Rotating machinery technology plays an important role in the downstream industry. Plant process conditions are often severe. A typically sized topping unit may provide output capability of 1,500 tons per hour. Critical process points, such as those for furnace charge pumps that face temperatures near 800 C, require special technological solutions. A fluid catalytic cracking (FCC) plant requires the feed to be mixed with the catalyst and then pumped to the reactor with temperatures around 500 C. Air required by the process is normally supplied by centrifugal or axial compressors with normal flow around 50,000 normal cubic meters per hour (Nm3/h). Power requirements also may reach several megawatts. Rotating machinery for compression and pumping applications plays a critical role in determining the overall robustness of the plant. Centrifugal pumps, being present in almost all plant processes, are especially important.
The centrifugal pump market covers a range of downstream process applications. Many centrifugal pump configurations have been developed for different applications, including single- or multi-stage, axial or radial split, and horizontal or vertical rotor position.
Horizontal pumps are the most common in downstream applications. They are used in a wide range of pressures (up to 400 bars) and temperatures (up to 450 C), while vertical pumps are used for a more restricted range of applications, mainly in low net positive suction head available (NPSHA) conditions and very low temperatures.
Technical regulations and industry standards are primary actors in the rotating machinery industry. American Petroleum Institute (API) 610 and Hydraulic Institute codes provide wide and comprehensive guidelines that drive the whole pump production process. These standards cover most aspects from early engineering to the shop manufacturing stage. API 610 has been subject to revisions, and criteria for evaluating pump efficiency moved from previous tolerances on the efficiency to actual tolerances imposed on the overall adsorbed power. Vibration limits had analogous modifications, reflecting efforts to achieve longer machine life cycles and better energetic efficiencies.
Centrifugal Pump Improvements
Plant management’s continuous search for final market competitiveness has pushed centrifugal pump technology development in terms of performance and overall cost reduction. The evolution of metallic material technology has played a major role. During operation, pumps are subject to corrosion, erosion and fatigue. From a design perspective, appropriate material selection is necessary for satisfactory machine life.
Today’s material technology promotes better resistance to harsh conditions. Actual metallurgical processes have better control of the chemistry of materials, as is the case for duplex steels (CD4MCu) or special steel grades such as precipitation hardening 17-4-PH often used for shafts. In other cases, innovative processes such as plasma or laser coatings for sleeve surface hardening allow for better wear resistance. Development of computer finite element methods (FEM) also promotes a better understanding of the stress field inside pump components. Modern rotating machinery design takes advantage of the availability of software tools that allow delicate evaluations in topic mechanical design points such as bearing selection, balancing pistons and sleeve clearances sizing. These elements, and the boundary design operative conditions, contribute to the final stability of the rotor.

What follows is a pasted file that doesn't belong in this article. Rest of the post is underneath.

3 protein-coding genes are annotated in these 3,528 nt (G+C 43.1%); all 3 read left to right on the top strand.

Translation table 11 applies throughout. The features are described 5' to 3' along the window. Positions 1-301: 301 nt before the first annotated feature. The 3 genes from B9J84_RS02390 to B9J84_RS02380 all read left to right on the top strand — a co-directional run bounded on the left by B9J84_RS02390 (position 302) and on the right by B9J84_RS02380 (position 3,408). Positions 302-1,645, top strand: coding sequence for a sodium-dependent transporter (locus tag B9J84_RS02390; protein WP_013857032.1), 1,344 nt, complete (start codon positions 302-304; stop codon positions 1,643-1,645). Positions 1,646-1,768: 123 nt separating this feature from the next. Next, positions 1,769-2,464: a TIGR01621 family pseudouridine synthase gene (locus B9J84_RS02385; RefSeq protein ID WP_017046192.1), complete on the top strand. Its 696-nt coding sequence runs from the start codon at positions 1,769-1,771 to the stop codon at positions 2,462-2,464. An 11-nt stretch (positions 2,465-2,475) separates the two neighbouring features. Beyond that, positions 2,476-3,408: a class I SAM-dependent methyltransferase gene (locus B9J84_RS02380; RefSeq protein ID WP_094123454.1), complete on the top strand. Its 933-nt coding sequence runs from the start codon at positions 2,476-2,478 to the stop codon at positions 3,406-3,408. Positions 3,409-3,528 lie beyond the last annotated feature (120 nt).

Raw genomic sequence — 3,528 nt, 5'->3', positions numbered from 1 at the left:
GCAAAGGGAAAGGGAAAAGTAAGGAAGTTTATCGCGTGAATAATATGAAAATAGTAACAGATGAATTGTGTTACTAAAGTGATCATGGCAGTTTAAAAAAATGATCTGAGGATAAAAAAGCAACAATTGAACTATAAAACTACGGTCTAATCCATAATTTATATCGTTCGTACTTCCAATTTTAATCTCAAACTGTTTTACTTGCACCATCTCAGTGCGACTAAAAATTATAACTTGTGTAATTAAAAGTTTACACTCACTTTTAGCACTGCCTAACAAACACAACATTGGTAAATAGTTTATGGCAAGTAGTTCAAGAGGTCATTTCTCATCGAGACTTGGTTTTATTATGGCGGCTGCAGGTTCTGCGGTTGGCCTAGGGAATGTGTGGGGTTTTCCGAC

Another well-known problem that affects centrifugal pumps is cavitation. This phenomenon is characterized by fluid vaporization that occurs when the net pressure becomes lower than the vapor pressure. Downstream pressure recovery causes vapor bubbles to suddenly implode, resulting in pitting that can damage the impeller. Cavitation effects may be dramatic, ranging from performance degradation to complete failure.
In the past, expert pump operators used to detect cavitation by recognizing the characteristic noise. Recent advances in vibration study show that incoming cavitation can also be detected using harmonics (fast Fourier transform, or FFT), opening the door to an automated diagnostic. The traditional approach to the problem of cavitation is based on plant sizing with a static safety margin to net positive suction head required (NPSHR) in the operative point.
It is possible to monitor cavitation by measuring pressure, temperature and fluid speed at the nearest machine suction point. Permanent installed monitoring systems were used in the past in a limited number of cases. Some determined the cost of the monitoring system to be excessive, especially for small machines. The arrival of affordable logic controllers on the market has changed this, and today even small centrifugal pumps may benefit from such control and monitoring systems.
Another element that has consistently contributed to pump technology improvement is the development of testing methods. The commercial availability of advanced vibrations measurement systems allows the acquisition of a considerable amount of data. Proximity probes and body velocity transducers enable testing engineers to execute detailed investigations on machinery vibratory behavior and find correlations between mechanical parameters, flow readings, performance, FFT spectrum harmonic components, orbit shapes, and specific phenomena such as cavitation or internal flow rotating stall.